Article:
Pandas lived in Spain, say scientists

Paleontologists believe remains dug up in Zaragoza and Catalonia belong to creature’s ancestor

The discovery offers evidence that today's giant pandas may have originated in Europe rather than Asia.
The discovery offers evidence that today's giant pandas may have originated in Europe rather than Asia.ZHIHE ZHANG

Pandas are not so closely connected with China as once was thought, according to a group of Spanish scientists.

A team of paleontologists has identified fossil remains discovered in Spain dating from 11 to 12 million years ago as belonging to the oldest ancestor of today’s pandas yet found.

The group of scientists, headed by Juan Abella of the National Museum of National Sciences and made up of experts from the Miquel Crusafont Catalan Institute of Paleontology, Madrid’s Complutense University and the University of Valencia, have just revealed their findings in an article published by non-profit science organization PLOS.

The discovery changes the entire evolutionary history of the panda, says Abella.

“We think we have confirmed those bits of evidence that the remains found in Hungary pointed to,” he said, referring to fossils unearthed in the 1940s that suggested pandas may also have inhabited Europe during the Miocene period of 23 to 5.3 million years ago.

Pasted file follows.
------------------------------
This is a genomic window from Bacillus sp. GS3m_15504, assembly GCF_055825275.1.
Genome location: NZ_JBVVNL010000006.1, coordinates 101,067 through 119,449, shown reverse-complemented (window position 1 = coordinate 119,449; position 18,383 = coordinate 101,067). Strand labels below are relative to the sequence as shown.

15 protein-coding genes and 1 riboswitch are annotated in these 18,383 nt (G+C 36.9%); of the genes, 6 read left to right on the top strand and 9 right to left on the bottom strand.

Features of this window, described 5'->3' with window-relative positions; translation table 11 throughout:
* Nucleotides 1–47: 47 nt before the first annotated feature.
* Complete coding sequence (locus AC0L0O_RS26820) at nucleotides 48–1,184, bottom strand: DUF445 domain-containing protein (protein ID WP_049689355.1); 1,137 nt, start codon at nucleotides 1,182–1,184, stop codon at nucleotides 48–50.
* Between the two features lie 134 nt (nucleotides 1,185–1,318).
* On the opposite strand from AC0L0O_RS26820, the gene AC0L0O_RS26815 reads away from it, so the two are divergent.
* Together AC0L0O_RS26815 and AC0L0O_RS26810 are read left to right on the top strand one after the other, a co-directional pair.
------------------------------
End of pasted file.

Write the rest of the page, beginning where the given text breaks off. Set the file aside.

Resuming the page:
“We don’t have more fossils to establish the evolutionary chain nor to confirm we are talking about a direct ancestor, but we can say that the ones we have analyzed form part of this group.”

The evolutionary history of the giant panda, which today only lives in China, has been the object of debate among biologists and paleontologists for decades. The majority view situates their origin in Asia, despite the evidence provided by Hungary remains. Until now, however, a lack of records from the Miocene era has prevented the confirmation of the opposing hypothesis.

The fossils analyzed in the article – several teeth and a jaw bone – are nothing new, but had not previously been specifically listed or described. Two of the teeth were found in the 1990s in the town of Nombrevilla, Zaragoza, and deposited in the National Museum of Natural Sciences, while the jaw and the other teeth were recently found in the Abocador de Can Mata in Hostalets de Pierola, in Catalonia, and deposited at the Miquel Crusafont Catalan Institute of Paleontology.

The scientists have named their find Kretzoiarctos, in honor of paleontologist Miklós Kretzoi, who for many years led the excavations where the Hungarian remains were found.